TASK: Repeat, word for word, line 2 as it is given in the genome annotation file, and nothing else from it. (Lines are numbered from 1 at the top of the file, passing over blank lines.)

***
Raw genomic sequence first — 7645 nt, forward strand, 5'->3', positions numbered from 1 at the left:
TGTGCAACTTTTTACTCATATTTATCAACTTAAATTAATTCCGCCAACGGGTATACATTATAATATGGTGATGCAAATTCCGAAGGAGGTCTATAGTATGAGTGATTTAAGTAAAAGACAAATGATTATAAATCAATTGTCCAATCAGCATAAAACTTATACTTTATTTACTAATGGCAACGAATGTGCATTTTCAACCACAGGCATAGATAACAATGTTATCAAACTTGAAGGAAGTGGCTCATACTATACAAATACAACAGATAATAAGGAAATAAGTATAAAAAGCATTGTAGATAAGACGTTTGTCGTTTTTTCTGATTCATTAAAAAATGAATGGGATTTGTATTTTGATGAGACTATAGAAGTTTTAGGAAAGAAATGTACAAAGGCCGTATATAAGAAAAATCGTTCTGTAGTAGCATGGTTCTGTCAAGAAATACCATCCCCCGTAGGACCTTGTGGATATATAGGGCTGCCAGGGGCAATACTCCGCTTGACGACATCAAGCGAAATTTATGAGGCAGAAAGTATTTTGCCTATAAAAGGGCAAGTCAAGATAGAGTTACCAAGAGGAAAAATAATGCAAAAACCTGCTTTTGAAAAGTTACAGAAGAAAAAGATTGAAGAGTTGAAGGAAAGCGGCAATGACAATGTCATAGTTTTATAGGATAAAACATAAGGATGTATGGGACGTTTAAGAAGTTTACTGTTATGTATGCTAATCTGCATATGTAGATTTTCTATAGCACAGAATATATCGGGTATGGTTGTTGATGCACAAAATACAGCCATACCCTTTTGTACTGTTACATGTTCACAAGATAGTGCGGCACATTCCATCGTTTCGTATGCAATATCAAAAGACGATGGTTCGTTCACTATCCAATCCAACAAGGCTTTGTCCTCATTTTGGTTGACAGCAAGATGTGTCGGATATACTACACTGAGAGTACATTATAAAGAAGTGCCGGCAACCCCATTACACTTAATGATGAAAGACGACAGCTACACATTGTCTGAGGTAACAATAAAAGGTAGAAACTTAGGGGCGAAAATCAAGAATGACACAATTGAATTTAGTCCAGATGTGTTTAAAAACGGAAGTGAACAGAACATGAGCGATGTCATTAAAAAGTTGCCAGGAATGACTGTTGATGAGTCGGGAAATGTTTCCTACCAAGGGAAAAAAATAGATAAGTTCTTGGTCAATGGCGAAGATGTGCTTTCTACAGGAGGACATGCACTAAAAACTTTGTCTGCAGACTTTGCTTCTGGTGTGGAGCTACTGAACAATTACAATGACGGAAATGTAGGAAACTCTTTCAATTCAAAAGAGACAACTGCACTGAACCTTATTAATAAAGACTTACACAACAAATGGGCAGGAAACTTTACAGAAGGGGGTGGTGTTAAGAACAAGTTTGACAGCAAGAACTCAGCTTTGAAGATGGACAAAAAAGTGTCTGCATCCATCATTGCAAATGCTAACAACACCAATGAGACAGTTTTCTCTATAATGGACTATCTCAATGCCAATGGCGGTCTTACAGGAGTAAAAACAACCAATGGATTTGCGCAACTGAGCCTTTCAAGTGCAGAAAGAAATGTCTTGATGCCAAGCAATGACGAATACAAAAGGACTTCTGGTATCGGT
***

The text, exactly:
TGTGCAACTTTTTACTCATATTTATCAACTTAAATTAATTCCGCCAACGGGTATACATTATAATATGGTGATGCAAATTCCGAAGGAGGTCTATAGTATGAGTGATTTAAGTAAAAGACAAATGATTATAAATCAATTGTCCAATCAGCATAAAACTTATACTTTATTTACTAATGGCAACGAATGTGCATTTTCAACCACAGGCATAGATAACAATGTTATCAAACTTGAAGGAAGTGGCTCATACTATACAAATACAACAGATAATAAGGAAATAAGTATAAAAAGCATTGTAGATAAGACGTTTGTCGTTTTTTCTGATTCATTAAAAAATGAATGGGATTTGTATTTTGATGAGACTATAGAAGTTTTAGGAAAGAAATGTACAAAGGCCGTATATAAGAAAAATCGTTCTGTAGTAGCATGGTTCTGTCAAGAAATACCATCCCCCGTAGGACCTTGTGGATATATAGGGCTGCCAGGGGCAATACTCCGCTTGACGACATCAAGCGAAATTTATGAGGCAGAAAGTATTTTGCCTATAAAAGGGCAAGTCAAGATAGAGTTACCAAGAGGAAAAATAATGCAAAAACCTGCTTTTGAAAAGTTACAGAAGAAAAAGATTGAAGAGTTGAAGGAAAGCGGCAATGACAATGTCATAGTTTTATAGGATAAAACATAAGGATGTATGGGACGTTTAAGAAGTTTACTGTTATGTATGCTAATCTGCATATGTAGATTTTCTATAGCACAGAATATATCGGGTATGGTTGTTGATGCACAAAATACAGCCATACCCTTTTGTACTGTTACATGTTCACAAGATAGTGCGGCACATTCCATCGTTTCGTATGCAATATCAAAAGACGATGGTTCGTTCACTATCCAATCCAACAAGGCTTTGTCCTCATTTTGGTTGACAGCAAGATGTGTCGGATATACTACACTGAGAGTACATTATAAAGAAGTGCCGGCAACCCCATTACACTTAATGATGAAAGACGACAGCTACACATTGTCTGAGGTAACAATAAAAGGTAGAAACTTAGGGGCGAAAATCAAGAATGACACAATTGAATTTAGTCCAGATGTGTTTAAAAACGGAAGTGAACAGAACATGAGCGATGTCATTAAAAAGTTGCCAGGAATGACTGTTGATGAGTCGGGAAATGTTTCCTACCAAGGGAAAAAAATAGATAAGTTCTTGGTCAATGGCGAAGATGTGCTTTCTACAGGAGGACATGCACTAAAAACTTTGTCTGCAGACTTTGCTTCTGGTGTGGAGCTACTGAACAATTACAATGACGGAAATGTAGGAAACTCTTTCAATTCAAAAGAGACAACTGCACTGAACCTTATTAATAAAGACTTACACAACAAATGGGCAGGAAACTTTACAGAAGGGGGTGGTGTTAAGAACAAGTTTGACAGCAAGAACTCAGCTTTGAAGATGGACAAAAAAGTGTCTGCATCCATCATTGCAAATGCTAACAACACCAATGAGACAGTTTTCTCTATAATGGACTATCTCAATGCCAATGGCGGTCTTACAGGAGTAAAAACAACCAATGGATTTGCGCAACTGAGCCTTTCAAGTGCAGAAAGAAATGTCTTGATGCCAAGCAATGACGAATACAAAAGGACTTCTGGTATCGGT